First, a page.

For the fourth and final part of my visit to Canepa Design, I want to share some of the historic machines that can be found upstairs at the Canepa Motorsports Museum. It's a collection that quite frankly puts a lot of dedicated auto museums to shame – especially if you fancy yourself a race car or two.
From the front door it's a quick walk down the hall, which happens to be lined with some very cool racing artwork…
…then climb a short flight of stairs and you have arrived.
The museum might not be huge, but the selection more than makes up for it. There are race cars from around the world, all representing different eras.
Some of the cars are there because they played a part in Bruce Canepa's racing career.
Others, like this little Abarth are there just because they are damn cool.
The first car that greeted me after coming up the stairs was this '69 Ford Torino stock car, originally by driven by the legendary Richard Petty and prepared by Holman Moody.
In the 1960s Petty was known for driving Plymouths, but in the 1969 he asked Chrysler executives to switch to Dodge and the more aerodynamic Daytona. Chrysler turned down his request and he jumped ship to Ford. It was in this very car that Richard Petty won the 1969 Motor Trend 500 at Riverside. In 1970 the Superbird was introduced and Petty returned to his rightful spot behind the wheel of a Plymouth.
Nostalgic drag racing fans will surely dig "The Bushwacker" dragster, originally built in 1964 by the Tognotti Speed Shop in Sacramento, California.
In 2006 the Bushwacker was found behind a barn in Oklahoma and restored to its original form.
There's also several historic race engines on display at the Canepa Museum, including this Ford Indy V8 from 1967.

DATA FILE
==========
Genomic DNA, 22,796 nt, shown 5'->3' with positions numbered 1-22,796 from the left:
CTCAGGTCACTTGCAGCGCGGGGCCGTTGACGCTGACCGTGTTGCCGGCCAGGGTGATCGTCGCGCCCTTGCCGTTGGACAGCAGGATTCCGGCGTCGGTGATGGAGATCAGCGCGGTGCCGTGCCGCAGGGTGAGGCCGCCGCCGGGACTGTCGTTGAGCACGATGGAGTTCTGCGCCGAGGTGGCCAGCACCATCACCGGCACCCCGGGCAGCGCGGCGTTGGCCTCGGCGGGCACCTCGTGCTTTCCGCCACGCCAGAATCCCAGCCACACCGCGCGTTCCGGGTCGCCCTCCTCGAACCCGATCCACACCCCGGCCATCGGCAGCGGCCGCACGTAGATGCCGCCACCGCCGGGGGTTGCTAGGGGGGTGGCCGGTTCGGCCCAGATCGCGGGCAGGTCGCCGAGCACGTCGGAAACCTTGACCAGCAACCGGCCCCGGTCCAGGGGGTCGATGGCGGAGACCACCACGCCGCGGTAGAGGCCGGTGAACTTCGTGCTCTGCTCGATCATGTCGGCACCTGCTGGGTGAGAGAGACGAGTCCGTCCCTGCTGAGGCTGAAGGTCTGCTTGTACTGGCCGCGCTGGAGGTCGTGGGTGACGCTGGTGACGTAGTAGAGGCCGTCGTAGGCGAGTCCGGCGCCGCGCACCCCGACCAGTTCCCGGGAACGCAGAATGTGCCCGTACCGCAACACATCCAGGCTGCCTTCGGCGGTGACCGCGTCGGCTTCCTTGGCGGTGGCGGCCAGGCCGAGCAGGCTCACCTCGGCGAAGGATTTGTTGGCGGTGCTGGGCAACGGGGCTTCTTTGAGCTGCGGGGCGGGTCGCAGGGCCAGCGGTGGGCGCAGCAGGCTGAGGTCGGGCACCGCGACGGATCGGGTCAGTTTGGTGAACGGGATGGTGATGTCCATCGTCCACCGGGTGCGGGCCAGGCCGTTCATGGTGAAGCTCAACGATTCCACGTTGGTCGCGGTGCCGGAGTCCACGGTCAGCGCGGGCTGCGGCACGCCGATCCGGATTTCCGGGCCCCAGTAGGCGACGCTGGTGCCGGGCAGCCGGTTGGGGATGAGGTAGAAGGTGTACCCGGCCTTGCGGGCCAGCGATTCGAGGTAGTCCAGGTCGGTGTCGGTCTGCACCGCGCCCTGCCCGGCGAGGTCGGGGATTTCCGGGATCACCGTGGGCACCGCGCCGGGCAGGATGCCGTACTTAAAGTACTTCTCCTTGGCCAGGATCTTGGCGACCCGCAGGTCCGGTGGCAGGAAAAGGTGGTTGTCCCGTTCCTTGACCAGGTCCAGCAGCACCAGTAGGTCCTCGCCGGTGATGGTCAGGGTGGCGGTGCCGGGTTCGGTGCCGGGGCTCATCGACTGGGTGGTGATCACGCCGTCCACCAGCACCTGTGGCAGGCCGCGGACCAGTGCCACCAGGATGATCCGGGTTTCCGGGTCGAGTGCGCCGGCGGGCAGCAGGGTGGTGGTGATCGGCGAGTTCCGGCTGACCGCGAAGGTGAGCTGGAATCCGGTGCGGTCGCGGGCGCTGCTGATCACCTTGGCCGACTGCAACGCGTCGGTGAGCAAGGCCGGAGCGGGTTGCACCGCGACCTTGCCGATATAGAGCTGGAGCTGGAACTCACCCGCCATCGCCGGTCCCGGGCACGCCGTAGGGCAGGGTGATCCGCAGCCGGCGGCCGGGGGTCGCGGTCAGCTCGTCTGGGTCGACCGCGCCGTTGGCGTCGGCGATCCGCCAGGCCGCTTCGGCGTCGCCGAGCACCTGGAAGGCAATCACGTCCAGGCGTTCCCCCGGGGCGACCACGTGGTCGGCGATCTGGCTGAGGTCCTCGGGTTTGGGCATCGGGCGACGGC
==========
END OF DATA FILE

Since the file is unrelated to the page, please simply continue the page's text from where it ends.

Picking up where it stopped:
This is the famous buggy that Bruce Canepa drove at Pikes Peak in 1981.
Originally powered by a naturally aspirated 911 motor, the Buggy was struggling for air at higher elevations. Adding a pair of turbochargers took care of that problem quickly. In 1981 Bruce took second in the open wheel division, despite a spin to avoid a spectator on the track. Rule changes later banned the car from competition…
Elsewhere in the museum, Canepa's love of Porsche is very clear. Whether it's the 1977 934 1/2…
…or this 1974 RSR, the first example built that year and a class winner at Le Mans in 1975.
The Gelo Racing Team campaigned this '72 Porsche 917-10 in the Can Am Interserie, taking third place in the championship in 1975. In 1991 the car resurfaced in Sweden before Bruce bought it and fully restored it to the state you see here.
You might remember this 1990 Team Trust 962C from my Rennsport coverage. This is a car that saw competition both at Le Mans and in the Japanese National Championship.
The mechanical masterpiece that is the '82 Porsche 956 motor.
After being retired, this 1992 Nissan GTP ZX Turbo was set for display in Nissan's corporate museum. Bruce Canepa ended up buying the car and put it to use at Laguna Seca in 2002. Like most of the cars you see here – this one remains in race ready condition.
This is the Chevy Monte Carlo SS that helped Dale Earnhardt win the Winston Cup championship in 1987.
Sorry NASCAR haters, bu there's just something special about getting up close to a car that was once driven by "The Intimidator".
For those who like motorcycles there's plenty to see at the Canepa Museum. This awesome Honda for example.
The So-Cal '34 Coupe is a genuine piece of Hot Rodding history. The Coupe has a long history, with several different owners and several different engine setups. In the late '90s it was restored to the state that So-Cal's Alex Xydias had it in back in 1954.
The museum also includes a nice selection of open wheel racers, like the 1961 Estes Sprinter USAC car.
Or maybe your idea of an open wheeler is this '85 Tyrrell Formula One car? This one underwent a 3,000 hour full restoration at Canepa Design.
"Bugeye" or "Frogeye"? Whatever it is, this Austin-Healey Sprite is cool.
The 1970 AMC Javelin driven by Mark Donohue and Peter Revson in the SCCA Trans Am Championship. This is car that Bruce beats on regularly at events like the Rolex Historics.
Photos can really only do so much for these great cars. The Canepa Museum is open to the public during regular business hours, and if you're in the area there's no reason not to stop by.
Tell them Mike sent you!
That concludes my tour to Canepa Design. You can rest assured it won't be my last.